Around 40,000 members of the Rail, Maritime and Transport (RMT) union at Network Rail and 13 train operators will walk out on Tuesday, Thursday and Saturday as last-ditch talks fail to resolve disputes.
Services across the country will start to be affected from Monday evening, with just one in five trains running on strike days, primarily on main lines and only for around 11 hours.
There had been some hopes of a breakthrough on Monday, but strikes have been confirmed to go ahead. The three 24-hour walkouts will include signallers, maintenance and train workers.
London Underground will also be crippled on Tuesday as the RMT and Unite unions also plan to hold a 24-hour walkout which is set to cause huge disruption to tube services.
Mick Lynch, boss of the RMT union, said: "The RMT national executive committee has now found both sets of proposals to be unacceptable and it is now confirmed that the strike action scheduled this week will go ahead. It is clear that the Tory government, after slashing £4bn ($4.9bn) of funding from National Rail and Transport for London, has now actively prevented a settlement to this dispute.
"The rail companies have now proposed pay rates that are massively under the relevant rates of inflation, coming on top of the pay freezes of the past few years. At the behest of the government, companies are also seeking to implement thousands of job cuts and have failed to give any guarantee against compulsory redundancies."
The Recruitment & employment Confederation and the Trades Union Congress (TUC) called on the government to abandon plans to change the law to allow agency workers to sub in for striking workers.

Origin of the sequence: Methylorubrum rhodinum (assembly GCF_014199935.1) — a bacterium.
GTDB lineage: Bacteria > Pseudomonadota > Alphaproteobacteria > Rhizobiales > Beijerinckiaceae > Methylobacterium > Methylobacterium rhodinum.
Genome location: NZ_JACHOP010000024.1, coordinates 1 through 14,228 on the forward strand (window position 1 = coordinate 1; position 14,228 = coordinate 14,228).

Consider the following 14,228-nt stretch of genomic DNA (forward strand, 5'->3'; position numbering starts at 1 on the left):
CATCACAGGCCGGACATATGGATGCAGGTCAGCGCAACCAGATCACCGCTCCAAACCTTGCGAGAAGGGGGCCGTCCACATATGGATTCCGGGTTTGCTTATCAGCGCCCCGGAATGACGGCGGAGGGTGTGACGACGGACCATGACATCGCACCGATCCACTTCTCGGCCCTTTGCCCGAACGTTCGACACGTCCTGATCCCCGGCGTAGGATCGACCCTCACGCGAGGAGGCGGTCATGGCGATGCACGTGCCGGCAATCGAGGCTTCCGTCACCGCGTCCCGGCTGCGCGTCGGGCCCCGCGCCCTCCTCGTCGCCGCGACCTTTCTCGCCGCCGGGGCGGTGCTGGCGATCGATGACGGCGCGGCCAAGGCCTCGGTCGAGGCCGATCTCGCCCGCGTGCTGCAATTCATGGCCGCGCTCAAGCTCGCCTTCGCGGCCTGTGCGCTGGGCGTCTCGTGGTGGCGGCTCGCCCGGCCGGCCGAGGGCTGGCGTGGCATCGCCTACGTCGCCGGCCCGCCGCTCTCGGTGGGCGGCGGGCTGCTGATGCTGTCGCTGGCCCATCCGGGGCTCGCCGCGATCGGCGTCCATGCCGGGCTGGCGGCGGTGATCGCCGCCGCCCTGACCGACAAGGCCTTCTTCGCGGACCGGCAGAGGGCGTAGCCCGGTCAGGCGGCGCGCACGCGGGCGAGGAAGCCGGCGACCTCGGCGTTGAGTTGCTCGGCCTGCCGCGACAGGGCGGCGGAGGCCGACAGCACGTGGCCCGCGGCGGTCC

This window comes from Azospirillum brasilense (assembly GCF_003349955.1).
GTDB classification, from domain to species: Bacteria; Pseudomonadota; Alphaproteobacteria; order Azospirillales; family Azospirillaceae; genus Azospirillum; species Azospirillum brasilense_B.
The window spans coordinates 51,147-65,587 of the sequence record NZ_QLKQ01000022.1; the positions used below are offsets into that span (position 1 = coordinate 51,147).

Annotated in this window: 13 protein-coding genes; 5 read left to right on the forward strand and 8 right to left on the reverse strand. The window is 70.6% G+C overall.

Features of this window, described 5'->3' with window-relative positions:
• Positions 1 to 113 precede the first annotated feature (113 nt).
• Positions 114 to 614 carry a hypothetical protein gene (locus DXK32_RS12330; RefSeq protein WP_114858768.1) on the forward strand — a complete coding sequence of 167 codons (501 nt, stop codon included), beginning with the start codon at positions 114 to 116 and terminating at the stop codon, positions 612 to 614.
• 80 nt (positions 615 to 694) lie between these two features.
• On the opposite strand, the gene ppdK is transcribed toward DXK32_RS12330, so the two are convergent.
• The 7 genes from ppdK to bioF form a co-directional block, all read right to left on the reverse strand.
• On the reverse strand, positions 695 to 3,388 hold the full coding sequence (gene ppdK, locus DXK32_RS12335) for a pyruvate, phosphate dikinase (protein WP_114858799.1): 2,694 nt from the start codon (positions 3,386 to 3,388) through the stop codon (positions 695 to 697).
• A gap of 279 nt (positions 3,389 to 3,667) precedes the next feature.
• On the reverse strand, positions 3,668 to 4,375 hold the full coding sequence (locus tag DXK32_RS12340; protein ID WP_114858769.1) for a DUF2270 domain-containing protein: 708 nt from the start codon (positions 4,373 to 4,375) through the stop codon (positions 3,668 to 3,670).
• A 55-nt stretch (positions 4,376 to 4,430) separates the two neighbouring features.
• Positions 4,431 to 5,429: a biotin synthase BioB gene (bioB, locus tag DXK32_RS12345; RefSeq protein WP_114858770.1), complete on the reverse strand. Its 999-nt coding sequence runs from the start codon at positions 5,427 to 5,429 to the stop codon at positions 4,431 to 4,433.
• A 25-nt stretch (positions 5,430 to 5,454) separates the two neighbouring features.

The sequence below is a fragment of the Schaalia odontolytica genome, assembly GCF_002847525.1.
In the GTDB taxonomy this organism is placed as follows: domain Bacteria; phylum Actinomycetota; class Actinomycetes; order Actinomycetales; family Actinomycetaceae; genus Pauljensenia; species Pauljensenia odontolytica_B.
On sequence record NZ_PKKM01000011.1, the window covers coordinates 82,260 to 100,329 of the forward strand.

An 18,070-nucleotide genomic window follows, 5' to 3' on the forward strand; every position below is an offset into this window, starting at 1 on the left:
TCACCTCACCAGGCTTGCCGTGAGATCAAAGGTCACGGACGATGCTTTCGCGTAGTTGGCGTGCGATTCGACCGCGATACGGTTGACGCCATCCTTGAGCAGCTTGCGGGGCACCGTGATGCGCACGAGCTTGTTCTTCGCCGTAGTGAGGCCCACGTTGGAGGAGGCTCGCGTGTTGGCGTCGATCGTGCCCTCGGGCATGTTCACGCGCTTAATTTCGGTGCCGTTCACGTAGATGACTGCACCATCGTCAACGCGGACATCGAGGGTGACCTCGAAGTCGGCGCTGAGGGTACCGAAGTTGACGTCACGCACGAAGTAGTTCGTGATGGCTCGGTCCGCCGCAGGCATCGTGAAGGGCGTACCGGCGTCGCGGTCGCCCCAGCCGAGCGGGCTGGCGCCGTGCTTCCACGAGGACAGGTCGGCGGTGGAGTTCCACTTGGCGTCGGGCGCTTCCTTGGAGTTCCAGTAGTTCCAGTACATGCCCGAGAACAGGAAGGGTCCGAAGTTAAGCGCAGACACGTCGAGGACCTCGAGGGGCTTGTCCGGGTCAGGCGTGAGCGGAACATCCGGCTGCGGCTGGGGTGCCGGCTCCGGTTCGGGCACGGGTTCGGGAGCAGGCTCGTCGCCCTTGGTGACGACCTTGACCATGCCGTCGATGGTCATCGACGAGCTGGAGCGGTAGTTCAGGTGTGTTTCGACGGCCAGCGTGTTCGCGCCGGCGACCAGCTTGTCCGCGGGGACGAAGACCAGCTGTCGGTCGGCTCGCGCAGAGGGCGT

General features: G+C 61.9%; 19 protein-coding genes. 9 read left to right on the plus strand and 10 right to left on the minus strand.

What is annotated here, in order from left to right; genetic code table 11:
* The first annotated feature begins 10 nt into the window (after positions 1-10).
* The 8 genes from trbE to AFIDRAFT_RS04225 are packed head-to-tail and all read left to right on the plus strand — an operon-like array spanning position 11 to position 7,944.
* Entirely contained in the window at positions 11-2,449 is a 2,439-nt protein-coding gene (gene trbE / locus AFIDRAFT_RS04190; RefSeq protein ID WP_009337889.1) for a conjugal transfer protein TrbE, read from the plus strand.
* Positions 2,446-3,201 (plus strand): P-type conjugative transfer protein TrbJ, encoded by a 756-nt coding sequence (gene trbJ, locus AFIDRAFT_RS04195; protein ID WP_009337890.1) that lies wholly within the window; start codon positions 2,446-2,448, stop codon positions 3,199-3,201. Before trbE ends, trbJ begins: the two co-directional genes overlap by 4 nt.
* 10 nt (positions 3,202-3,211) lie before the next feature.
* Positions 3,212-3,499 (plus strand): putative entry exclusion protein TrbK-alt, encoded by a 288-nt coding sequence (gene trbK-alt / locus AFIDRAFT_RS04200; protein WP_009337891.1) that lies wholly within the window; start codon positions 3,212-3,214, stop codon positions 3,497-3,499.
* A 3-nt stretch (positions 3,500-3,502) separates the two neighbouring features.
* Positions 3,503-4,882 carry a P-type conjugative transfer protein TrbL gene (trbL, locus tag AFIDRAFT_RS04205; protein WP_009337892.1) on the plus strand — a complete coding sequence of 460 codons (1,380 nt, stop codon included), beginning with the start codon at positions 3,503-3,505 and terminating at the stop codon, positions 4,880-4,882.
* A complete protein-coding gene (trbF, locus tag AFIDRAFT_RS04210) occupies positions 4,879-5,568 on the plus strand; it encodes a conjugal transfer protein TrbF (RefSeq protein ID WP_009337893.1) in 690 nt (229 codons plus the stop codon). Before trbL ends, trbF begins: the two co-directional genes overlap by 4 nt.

A REC and TUC joint statement said: "The two organisations, representing both the agency sector and unions, think the plan is unworkable and oppose it in the strongest possible terms. They urge the government to leave the current ban in place as a key element of a sustainable national employment relations framework.
"Using agency staff to cover strikes will only prolong the conflict between employers and their staff. Strikes are industrial disputes within a single industry or firm."
Across the pond, US benchmarks posted their biggest weekly decline since the start of the pandemic, extending whipsaw moves that have injected fresh volatility into markets.
Stock markets in America were closed for trading on Monday for the Juneteenth holiday.
The S&P 500 fell 5.8% for the week, its biggest drop since March 2020. The Dow fell 4.8% for the week, its largest decline since October 2020.
Michael Hewson, chief market analyst at CMC Markets, said: "Last week’s events appear to have prompted a sharp re-evaluation by central banks that far from being a temporary phenomenon that inflation is becoming more entrenched, it is starting to be much more persistent than originally thought, and that radical action is needed to tackle it.
"It is becoming even more clear now that the Federal Reserve was too slow in tapering its easing program, and the global economy is paying the price now in the form of runaway inflationary pressures.
"The risk now is that the Fed will need to be even more aggressive at its next few meetings to put the inflation genie back in its bottle."
Asian stocks were mixed overnight amid growing fears that the central bank's moves to rein in rampant inflation will induce a recession.